Meanwhile, a young Deirdre is feeling suffocated, living with her aunts, who only allow her to go to church and school. She sees “the man,” or as he is called, “Lasher,” and wants to be with him. But he leads her to a party at her Uncle Cortland’s. We believe the uncle was aware of his niece attending and has a plan in place. He sets up a boy to woo her and spend the night with her. The boy is successful, and Deirdre is pregnant. She is locked up in the house, and when her time approaches, the priest comes to talk to her. He believes the father of the child is “the man,” but Deirdre denies it. After he leaves, she tries to take her own life, but Lasher saves her and asks her to come to see him downstairs. When Deirdre does that, he tells her that it is her necklace that has bound them together all these years. He shows her his true form and asks her to make a choice out of her own free will. Deirdre re-wears the necklace, accepting Lasher for herself, but right then, she goes into labor. She gives birth to a baby girl, who is taken away from her before she can even hold her once. Deirdre’s aunt Carlotta gives the child to another niece of hers, Elena, and asks her to raise the baby away from the Mayfair name.
All these years later, while Elena is breathing her last, the doctor who had come to administer the dose to Deirdre makes a decision. He tells her that he is not going to give her the drug henceforth so that she can snap out of her stupor and come back to her senses. He also removes her necklace, noticing some scratches and thinking that she might have tried to remove it herself. However, this act frees Lasher. He is no longer bound to Deirdre if she is not wearing the necklace. That night, while Rowan is on her boat, she is woken up by some disturbance. What she sees is enough to scare anyone—a strange man on her boat in the middle of the ocean. Though she doesn’t know it yet, that man is Lasher. He disappears before she can blink, but he has found her.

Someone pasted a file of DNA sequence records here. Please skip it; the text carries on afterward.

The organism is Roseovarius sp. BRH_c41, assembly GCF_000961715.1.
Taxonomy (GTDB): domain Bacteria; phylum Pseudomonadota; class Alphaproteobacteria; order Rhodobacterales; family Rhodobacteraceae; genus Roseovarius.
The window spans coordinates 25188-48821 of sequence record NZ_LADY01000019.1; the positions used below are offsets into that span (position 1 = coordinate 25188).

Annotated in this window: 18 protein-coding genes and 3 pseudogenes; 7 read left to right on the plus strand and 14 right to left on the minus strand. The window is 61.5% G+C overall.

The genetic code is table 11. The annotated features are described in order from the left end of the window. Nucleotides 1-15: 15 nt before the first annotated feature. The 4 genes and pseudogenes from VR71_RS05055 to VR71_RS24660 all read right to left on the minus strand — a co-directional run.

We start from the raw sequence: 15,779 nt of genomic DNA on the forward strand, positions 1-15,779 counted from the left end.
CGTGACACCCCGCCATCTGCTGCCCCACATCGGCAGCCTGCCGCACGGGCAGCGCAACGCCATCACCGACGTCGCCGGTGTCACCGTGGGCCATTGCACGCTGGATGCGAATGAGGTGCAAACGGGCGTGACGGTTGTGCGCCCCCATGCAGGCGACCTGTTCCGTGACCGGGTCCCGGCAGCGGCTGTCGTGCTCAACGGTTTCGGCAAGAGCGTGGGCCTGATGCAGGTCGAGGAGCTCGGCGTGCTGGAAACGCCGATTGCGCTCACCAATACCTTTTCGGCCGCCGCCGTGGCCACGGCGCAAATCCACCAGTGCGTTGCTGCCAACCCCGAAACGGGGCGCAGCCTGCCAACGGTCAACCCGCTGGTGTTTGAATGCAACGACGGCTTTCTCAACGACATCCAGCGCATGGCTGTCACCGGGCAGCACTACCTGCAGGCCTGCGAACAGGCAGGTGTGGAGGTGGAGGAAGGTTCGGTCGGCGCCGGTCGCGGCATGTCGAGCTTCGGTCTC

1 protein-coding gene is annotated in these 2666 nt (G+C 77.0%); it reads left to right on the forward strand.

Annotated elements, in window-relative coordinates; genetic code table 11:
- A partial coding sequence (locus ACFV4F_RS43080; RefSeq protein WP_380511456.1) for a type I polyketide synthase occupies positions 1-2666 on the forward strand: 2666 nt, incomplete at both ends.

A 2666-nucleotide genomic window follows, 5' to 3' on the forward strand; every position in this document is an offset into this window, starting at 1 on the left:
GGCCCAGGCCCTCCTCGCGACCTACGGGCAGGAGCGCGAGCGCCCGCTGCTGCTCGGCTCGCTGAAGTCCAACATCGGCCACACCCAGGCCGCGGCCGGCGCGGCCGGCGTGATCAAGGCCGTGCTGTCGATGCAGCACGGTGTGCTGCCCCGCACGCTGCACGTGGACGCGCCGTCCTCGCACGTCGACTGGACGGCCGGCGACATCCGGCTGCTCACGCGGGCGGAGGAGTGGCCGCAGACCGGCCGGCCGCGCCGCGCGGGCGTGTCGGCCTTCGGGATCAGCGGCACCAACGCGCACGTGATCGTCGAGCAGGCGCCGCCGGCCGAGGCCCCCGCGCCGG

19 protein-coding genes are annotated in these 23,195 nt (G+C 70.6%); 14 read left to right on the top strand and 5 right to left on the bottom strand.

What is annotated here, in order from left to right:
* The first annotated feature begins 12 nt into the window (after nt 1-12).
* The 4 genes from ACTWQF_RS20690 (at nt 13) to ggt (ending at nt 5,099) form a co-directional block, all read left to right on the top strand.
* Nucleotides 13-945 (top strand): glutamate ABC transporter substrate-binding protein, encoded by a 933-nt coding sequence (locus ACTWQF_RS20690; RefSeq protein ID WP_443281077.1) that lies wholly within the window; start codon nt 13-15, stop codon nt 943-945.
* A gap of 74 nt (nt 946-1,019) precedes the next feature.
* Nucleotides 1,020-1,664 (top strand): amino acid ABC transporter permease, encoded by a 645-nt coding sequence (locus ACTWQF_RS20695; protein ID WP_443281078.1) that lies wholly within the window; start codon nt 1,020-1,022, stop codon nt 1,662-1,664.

What To Expect From ‘Mayfair Witches’ Episode 2?
We definitely liked this episode. The way it was paced, the spookiness of it, and the performances themselves, all come together in a beautiful witchy blend that pulls you into their world. In “Mayfair Witches” Episode 2, since Lasher has found Rowan, others at the Mayfair may be alerted to it, and they might start looking for her to protect her. Ciprien will be given the job. We might see some more backstories for Deirdre and Elena. It felt fishy to us that the doctor was so invested in Deirdre. Is it possible that his intentions are not all that pure? We genuinely look forward to Episode 2 to find out what else can come out of the Mayfair cauldron.